Good Zeal

Of maps and mystery on the Feast of the Annunciation

It can be hard to absorb the mystery of God’s call when our inner map of how God works, and how we work, is fixed, allowing no room for the angel of God to surprise us with a message that is unexpected, or even astonishing. But genuine silence creates an open space within which we, like Mary, can step from from the fixed map of “How can this be?” to the receptivity of “Let it be…according to your word.”

To truly listen and truly behold, as Mary did, it is essential to be truly silent. And to be truly silent it is essential to relinquish expectations, to let go of the inner blueprints in our mind, because how can we receive the improbable, the numinous, the luminous message when our imagination and our thoughts run only north and south, east and west, up and down, left and right, like a net designed to trap mystery before it gets too close and scares us?

Our inner maps, or as the poet Rilke calls it, our “interpreted world,” serve us well, and we need our left and right, our up and down. But in order to hear and receive the call of God – a call that may draw us beyond the longitudes and latitudes of our known world – we need to be ready to see beyond these orienting markers.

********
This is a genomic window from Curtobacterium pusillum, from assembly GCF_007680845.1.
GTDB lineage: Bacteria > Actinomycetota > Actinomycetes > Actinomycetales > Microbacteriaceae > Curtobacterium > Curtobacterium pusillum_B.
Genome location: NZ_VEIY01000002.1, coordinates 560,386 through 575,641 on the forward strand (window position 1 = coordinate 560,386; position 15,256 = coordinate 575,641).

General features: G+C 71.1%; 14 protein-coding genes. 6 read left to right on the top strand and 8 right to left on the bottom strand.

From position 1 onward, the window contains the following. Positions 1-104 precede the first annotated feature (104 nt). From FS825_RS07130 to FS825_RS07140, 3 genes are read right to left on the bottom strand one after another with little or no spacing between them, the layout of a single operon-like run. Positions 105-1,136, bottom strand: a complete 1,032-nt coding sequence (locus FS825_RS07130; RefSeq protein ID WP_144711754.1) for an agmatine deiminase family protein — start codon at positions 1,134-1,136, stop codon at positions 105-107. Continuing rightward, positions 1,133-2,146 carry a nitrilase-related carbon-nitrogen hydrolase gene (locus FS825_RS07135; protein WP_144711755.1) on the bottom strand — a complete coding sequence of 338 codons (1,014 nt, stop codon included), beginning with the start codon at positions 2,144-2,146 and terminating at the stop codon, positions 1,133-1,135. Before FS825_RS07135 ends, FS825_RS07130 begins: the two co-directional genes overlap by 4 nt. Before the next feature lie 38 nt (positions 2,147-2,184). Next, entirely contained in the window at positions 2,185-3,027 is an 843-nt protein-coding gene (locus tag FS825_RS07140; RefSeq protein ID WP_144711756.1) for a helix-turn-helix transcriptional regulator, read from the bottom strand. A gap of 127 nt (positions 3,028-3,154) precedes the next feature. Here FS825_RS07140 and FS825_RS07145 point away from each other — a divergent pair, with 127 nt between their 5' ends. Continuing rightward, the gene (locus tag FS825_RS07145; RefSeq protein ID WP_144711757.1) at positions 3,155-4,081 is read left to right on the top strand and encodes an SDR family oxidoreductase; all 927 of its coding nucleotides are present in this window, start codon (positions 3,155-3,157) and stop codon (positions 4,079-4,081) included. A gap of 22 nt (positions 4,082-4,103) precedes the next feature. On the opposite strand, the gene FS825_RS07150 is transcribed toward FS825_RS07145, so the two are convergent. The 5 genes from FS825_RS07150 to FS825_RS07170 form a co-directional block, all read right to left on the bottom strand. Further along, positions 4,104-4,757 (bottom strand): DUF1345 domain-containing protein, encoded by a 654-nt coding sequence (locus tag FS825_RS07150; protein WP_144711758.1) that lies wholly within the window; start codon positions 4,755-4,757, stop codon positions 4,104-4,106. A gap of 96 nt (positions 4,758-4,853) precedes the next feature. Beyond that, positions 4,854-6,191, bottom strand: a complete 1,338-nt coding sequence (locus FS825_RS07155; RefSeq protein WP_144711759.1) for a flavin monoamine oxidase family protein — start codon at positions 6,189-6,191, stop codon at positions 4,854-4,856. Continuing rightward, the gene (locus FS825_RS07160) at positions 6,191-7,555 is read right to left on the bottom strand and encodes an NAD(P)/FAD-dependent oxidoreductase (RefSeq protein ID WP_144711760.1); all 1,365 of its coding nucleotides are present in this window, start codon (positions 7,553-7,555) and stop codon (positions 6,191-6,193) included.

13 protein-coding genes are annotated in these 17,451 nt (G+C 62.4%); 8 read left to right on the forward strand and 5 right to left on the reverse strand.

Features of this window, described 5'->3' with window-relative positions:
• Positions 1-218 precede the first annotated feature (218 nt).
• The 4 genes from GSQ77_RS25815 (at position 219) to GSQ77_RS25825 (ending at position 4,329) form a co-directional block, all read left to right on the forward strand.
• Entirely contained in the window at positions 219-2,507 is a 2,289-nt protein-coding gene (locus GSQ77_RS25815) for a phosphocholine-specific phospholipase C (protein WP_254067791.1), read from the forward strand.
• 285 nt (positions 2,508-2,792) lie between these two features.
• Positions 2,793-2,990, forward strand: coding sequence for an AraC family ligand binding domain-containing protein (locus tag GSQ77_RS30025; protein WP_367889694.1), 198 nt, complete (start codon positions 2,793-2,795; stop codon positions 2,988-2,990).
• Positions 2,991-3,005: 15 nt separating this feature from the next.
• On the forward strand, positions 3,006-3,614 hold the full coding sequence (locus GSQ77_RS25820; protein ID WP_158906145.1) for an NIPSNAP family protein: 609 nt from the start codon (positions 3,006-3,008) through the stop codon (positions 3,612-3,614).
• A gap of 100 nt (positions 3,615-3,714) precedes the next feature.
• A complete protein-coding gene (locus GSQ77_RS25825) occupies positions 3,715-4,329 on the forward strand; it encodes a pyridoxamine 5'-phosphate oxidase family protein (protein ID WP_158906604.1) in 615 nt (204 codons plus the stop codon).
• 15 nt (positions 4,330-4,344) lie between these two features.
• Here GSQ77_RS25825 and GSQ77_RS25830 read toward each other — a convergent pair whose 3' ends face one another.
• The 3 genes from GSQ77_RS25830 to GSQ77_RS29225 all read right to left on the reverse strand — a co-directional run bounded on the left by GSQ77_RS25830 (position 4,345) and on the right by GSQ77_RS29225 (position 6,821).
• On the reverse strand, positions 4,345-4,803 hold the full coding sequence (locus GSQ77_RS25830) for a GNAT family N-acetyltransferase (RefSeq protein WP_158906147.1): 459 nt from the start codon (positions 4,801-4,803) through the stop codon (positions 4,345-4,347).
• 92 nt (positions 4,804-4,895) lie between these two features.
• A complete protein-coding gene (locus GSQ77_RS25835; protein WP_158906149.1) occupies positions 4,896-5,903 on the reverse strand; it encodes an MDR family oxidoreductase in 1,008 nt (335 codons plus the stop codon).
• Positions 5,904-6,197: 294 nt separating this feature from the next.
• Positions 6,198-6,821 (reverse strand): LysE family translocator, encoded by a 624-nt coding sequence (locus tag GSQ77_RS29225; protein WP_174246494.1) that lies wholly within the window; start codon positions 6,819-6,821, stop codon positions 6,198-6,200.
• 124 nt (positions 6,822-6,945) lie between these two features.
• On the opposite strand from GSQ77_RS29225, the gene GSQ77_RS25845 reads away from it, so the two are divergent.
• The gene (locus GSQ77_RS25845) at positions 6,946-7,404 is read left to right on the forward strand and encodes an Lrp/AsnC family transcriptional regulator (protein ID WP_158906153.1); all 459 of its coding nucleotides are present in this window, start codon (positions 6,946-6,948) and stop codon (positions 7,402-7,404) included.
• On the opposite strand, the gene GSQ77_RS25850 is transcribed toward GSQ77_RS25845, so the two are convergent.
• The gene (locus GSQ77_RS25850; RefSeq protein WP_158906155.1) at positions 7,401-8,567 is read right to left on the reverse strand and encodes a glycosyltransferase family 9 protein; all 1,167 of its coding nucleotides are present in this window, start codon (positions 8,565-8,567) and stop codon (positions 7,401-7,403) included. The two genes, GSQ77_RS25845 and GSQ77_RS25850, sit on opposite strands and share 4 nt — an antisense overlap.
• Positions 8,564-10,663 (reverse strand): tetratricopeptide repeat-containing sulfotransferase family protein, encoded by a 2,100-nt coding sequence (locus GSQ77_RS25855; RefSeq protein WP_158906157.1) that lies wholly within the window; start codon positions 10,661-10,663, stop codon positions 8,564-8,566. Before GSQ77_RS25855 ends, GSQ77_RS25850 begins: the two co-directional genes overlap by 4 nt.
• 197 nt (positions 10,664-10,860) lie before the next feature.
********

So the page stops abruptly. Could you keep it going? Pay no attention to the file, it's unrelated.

Our familiar internal landmarks can be likened to an old wineskin which bursts when receiving new wine. Yet in the face of utter mystery, Mary became a new wineskin, receiving into her very being the utterance of the Word, the outpouring of New Wine. She relinquished her expectations, her plans, her interior maps of how God works and how she works. To Gabriel’s “Behold…” she responded, “Behold…” In mutual beholding, the Word was received.

The God who called Mary also calls us, sometimes in surprising ways or to unexpected places. The call may at times pierce our hearts, as it did Mary’s. Yet when we, like Mary, step beyond our interior maps of how God works and how we work, and respond to God in mutual beholding, the call ultimately leads to joy. Like Mary, like the disciples, we are called to leave our nets, our maps, our “interpreted world” on the seashore, and follow Jesus, saying “Let it be…”

Postscript: Thanks to the Geography Department of the University of Alabama for use of maps from their online map collection. If you like maps as much as I do, you’ll enjoy a peruse through their website. And by the way, while I’m willing to follow God anywhere, I sure am glad he called me to the Benedictine Sisters of Cullman, Alabama!

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